Liverpool band Her’s killed in head-on crash in Arizona

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Liverpool band Her's killed in head-on crash in Arizona
Liverpool band Her's killed in head-on crash in Arizona

Annamarie Sanchez couldn’t stop thinking about the fun she’d had Tuesday night at the Rebel Lounge watching and meeting an indie-pop duo from Liverpool called Her’s. So she messaged a friend to tell her she should check them out.

“And then yesterday, I was at work and she messaged me,” Sanchez recalls. “And she was like, ‘I heard about that band. I’m so sorry.’ I was like ‘What are you talking about?'”

The members of Her’s were on their way to California for a show in Santa Ana after that sold-out performance in Phoenix when their passenger van was involved in a head-on collision with a wrong-way driver on Interstate 10 west of Centennial in La Paz County.

The crash occurred just after 1 a.m. Wednesday, killing Stephen Fitzpatrick and Audun Laading of Her’s; their tour manager, Trevor Engelbrektson; and the driver of the other vehicle, a Nissan pickup driving east in the westbound lane.

“The whole thing is just so unbelievably sad,” Sanchez says. “I thought about them all day Wednesday. I felt so high. And I felt so excited for them because they really had something super special.”

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The show, Sanchez says, was amazing. “It sounded great. They were funny. They were charismatic. You could tell they were just so genuinely happy to be there and be playing and playing together. They obviously had a really strong bond with each other.”

After the set, she and a friend hung around until they were almost done talking to fans so they could maybe get a couple of extra minutes with them.

“They were super nice,” she says. “I told them how they remind me of Prefab Sprout, which is one of my favorite bands, and how I really felt like they were gonna make it and I was so excited for them. They were so appreciative. We laughed and hugged and took a couple pictures and they were really excited because the tour was almost over and they were gonna go back to Liverpool but they were also excited that they were gonna come back here again in the fall.”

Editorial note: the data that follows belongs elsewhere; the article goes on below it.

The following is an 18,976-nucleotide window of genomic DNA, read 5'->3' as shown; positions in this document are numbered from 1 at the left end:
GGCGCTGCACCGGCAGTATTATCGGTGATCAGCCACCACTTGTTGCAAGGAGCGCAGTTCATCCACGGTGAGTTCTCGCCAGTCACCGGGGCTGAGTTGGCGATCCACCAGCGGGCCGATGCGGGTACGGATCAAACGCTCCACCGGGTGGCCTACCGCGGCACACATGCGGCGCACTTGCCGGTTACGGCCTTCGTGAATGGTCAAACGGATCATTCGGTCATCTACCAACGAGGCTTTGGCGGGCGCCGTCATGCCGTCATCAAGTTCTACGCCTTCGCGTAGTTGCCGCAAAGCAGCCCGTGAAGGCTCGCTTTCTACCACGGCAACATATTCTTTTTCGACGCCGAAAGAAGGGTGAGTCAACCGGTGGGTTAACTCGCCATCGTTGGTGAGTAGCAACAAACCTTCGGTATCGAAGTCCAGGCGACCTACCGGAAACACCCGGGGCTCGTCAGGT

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Vanessa Herb, an ASU grad student from Phoenix, is planning a trip to the crash site Saturday with a friend to create a memorial.

“We’re just gonna head out there and leave a few things,” she says, “and spread some positivity, because their families are from the U.K. so I feel like there’s not really anybody based around here that can kind of memorialize them like that. So we just kind of took it on ourselves.”

Her first tweet after learning of the crash said she was “DEVASTATED” by the news.

“It’s just a lot,” she says, “especially because in the indie-alternative community, I’m friends with bands that know them and have toured with them and played at festivals with them. So it’s just one of those, like, community things.”

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She finds their music interesting, she says, “because it’s indie but it kind of blends electronic elements and then they have different characters in their vocals, too. I feel like it’s a lot different than a lot of other music that’s out right now. It just sucks because they’re so creative and innovative.”

Justin Yee had been wanting to see Her’s for a while and was “pretty pumped” when the show was announced, he says – at least until he realized he’d already purchased tickets to Aziz Ansari that same night.

“But I was like ‘I’ve gotta see these guys; I’ve been wanting to for so long,'” he recalls.

So he raced to the club when Ansari was over and got there just in time to see the last few songs and asked if he could take some pictures of the band as they were loading up the van to drive to California.

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